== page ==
- Logs from the vehicle’s event data recorder (“black box”) that prove a driver failed to brake or steer to avoid a collision
Steps To Take After a Distracted Driving Accident
You may have a right to pursue financial recovery for injuries and vehicle damage incurred in an accident caused by a distracted driver.
Some actions you should take to preserve your legal rights and begin pursuing compensation include:
- Report the accident to law enforcement authorities as soon as possible, ideally from the accident scene
- Take photos and videos of important details at the crash scene, such as vehicle damage, skid marks on the road, traffic controls, weather/lighting/traffic conditions at the time of the accident, and any visible injuries you sustained
- Seek prompt medical attention at the hospital or from your primary physician to document the injuries you suffered in the accident
- Follow through with your treating provider’s treatment plan and instructions, and do not put off or stop treatment of your injuries
- Gather bills, invoices, and receipts of expenses you incurred due to the accident, and your pay stubs or income statements if you miss work or suffer a reduction in earnings due to your injuries
- Avoid discussing the accident or your injuries on social media
Finally, reach out to a distracted driving attorney as soon as possible to learn more about your legal rights and to get started pursuing financial compensation from the at-fault distracted driver.
Pursuing Financial Recovery After a Distracted Driving Accident
A collision with a distracted driver can cause significant injury and property damage. You deserve to hold that at-fault driver accountable for the harm they caused you and provide you with financial recovery to compensate you for that harm.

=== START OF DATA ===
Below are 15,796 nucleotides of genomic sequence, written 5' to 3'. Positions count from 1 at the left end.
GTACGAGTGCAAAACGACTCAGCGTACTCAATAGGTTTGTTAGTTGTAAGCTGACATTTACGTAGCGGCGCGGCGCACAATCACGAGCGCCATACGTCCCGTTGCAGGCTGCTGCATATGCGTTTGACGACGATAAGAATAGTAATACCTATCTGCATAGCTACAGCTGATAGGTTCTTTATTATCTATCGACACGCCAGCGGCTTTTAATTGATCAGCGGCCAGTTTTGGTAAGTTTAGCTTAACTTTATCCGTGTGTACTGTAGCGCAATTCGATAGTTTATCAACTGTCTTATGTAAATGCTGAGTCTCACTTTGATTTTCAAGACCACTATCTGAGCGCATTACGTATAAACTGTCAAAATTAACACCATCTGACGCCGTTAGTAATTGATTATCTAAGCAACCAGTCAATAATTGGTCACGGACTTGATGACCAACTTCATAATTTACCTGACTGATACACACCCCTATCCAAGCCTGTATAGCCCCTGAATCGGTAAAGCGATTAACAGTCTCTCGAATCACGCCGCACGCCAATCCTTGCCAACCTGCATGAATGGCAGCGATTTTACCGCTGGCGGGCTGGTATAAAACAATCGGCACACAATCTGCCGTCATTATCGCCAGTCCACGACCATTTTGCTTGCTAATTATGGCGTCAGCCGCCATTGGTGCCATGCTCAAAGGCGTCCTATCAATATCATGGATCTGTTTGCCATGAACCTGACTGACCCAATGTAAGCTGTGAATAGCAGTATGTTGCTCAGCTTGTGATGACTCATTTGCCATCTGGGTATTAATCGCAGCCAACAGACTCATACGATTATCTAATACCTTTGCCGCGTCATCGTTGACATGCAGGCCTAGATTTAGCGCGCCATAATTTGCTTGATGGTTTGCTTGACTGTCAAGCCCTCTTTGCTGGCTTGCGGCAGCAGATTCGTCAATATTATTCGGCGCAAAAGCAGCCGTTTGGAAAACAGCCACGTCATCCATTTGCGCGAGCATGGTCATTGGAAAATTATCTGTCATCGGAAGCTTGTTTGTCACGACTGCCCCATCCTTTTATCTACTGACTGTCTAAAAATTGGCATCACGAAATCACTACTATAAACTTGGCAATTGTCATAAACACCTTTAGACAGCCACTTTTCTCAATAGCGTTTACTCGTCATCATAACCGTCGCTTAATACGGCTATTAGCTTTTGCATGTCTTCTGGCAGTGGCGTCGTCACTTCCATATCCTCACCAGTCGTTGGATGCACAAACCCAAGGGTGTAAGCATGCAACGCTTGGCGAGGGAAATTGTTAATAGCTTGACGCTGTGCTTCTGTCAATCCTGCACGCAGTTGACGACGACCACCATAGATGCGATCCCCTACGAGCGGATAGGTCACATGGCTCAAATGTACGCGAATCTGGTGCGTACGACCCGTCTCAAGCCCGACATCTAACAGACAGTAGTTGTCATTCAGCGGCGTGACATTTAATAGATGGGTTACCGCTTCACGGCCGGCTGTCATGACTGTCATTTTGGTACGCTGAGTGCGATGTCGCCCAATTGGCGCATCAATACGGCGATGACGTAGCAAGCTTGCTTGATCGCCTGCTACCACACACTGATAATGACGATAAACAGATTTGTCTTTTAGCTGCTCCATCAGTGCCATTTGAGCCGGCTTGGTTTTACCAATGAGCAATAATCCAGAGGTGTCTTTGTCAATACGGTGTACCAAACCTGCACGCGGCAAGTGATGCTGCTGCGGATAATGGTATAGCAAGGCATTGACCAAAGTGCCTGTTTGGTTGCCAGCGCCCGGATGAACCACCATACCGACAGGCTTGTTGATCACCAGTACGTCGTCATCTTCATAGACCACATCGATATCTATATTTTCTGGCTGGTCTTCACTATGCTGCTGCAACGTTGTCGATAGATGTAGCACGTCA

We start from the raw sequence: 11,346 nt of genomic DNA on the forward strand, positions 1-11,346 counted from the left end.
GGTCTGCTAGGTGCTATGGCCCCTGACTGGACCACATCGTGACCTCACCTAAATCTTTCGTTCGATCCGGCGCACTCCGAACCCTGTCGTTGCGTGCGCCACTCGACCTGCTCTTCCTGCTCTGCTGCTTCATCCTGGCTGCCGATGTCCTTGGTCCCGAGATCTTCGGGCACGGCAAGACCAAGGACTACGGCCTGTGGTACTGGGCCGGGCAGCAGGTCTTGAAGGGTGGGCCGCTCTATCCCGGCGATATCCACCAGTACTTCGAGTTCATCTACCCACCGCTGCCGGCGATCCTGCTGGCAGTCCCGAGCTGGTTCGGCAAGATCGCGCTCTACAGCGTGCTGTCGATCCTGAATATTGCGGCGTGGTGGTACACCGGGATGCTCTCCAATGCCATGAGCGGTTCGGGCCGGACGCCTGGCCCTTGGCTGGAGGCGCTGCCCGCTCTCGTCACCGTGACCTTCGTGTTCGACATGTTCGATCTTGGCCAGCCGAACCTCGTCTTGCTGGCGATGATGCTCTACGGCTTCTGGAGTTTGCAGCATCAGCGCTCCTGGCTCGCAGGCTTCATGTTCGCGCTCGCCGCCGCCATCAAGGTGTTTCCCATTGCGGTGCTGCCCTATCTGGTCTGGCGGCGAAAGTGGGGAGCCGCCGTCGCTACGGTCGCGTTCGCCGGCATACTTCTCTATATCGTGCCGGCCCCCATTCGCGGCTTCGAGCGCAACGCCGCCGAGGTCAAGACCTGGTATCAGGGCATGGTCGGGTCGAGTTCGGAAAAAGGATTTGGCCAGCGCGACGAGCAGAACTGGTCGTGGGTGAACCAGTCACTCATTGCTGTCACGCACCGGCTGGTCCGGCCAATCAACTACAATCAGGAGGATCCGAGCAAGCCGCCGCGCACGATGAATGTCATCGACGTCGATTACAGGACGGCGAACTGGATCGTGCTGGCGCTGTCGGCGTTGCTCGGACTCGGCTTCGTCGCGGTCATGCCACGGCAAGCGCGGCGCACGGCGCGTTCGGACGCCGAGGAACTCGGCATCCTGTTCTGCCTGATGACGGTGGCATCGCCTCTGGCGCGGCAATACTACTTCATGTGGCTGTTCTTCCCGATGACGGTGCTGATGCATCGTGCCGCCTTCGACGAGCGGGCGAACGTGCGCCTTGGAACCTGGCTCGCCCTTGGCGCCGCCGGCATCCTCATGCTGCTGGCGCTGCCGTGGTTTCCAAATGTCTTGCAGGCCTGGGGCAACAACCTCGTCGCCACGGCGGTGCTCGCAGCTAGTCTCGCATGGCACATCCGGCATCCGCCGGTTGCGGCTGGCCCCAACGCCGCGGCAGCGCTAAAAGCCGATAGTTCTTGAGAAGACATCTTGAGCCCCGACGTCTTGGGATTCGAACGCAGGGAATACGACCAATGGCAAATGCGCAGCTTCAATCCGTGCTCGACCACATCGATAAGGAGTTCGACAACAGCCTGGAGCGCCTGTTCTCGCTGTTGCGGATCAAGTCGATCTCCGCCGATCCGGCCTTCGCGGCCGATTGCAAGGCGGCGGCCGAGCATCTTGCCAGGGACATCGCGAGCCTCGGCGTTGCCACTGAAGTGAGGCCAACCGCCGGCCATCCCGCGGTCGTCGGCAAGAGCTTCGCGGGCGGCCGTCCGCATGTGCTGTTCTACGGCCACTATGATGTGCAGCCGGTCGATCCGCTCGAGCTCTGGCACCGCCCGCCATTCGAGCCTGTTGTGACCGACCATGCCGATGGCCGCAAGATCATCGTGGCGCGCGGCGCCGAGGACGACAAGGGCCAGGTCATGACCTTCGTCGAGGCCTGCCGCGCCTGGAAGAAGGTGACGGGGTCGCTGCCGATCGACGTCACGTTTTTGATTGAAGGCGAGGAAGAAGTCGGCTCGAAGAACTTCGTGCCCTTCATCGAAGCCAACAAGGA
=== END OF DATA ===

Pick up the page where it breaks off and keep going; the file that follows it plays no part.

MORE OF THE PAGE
You may seek compensation for your:
- Repair bills to fix damage to your vehicle or other damaged property
- Reimbursement of the cash value of your totaled vehicle
- Costs of medical treatment and rehabilitation of injuries, including ambulance services, emergency room care, hospitalization, surgeries, prescription pain medications, doctor’s appointments, physical therapy, or purchases of medical or mobility equipment
- Costs of long-term care for permanent disabilities or impairments that result from your injuries
- Lost wages or income from missed work or reduced earnings while on part-time or light-duty as you recover from injuries
- Lost future earning capacity due to permanent disabilities restricting your return to the workforce
- Physical pain and suffering
- Emotional trauma or distress from the accident, your injuries, and any resulting permanent impairment
- Lost enjoyment and quality of life due to disabilities, permanent scarring or disfigurement, or reduced life expectancy caused by your injuries
An experienced personal injury attorney can review your case and determine what compensation you may recover.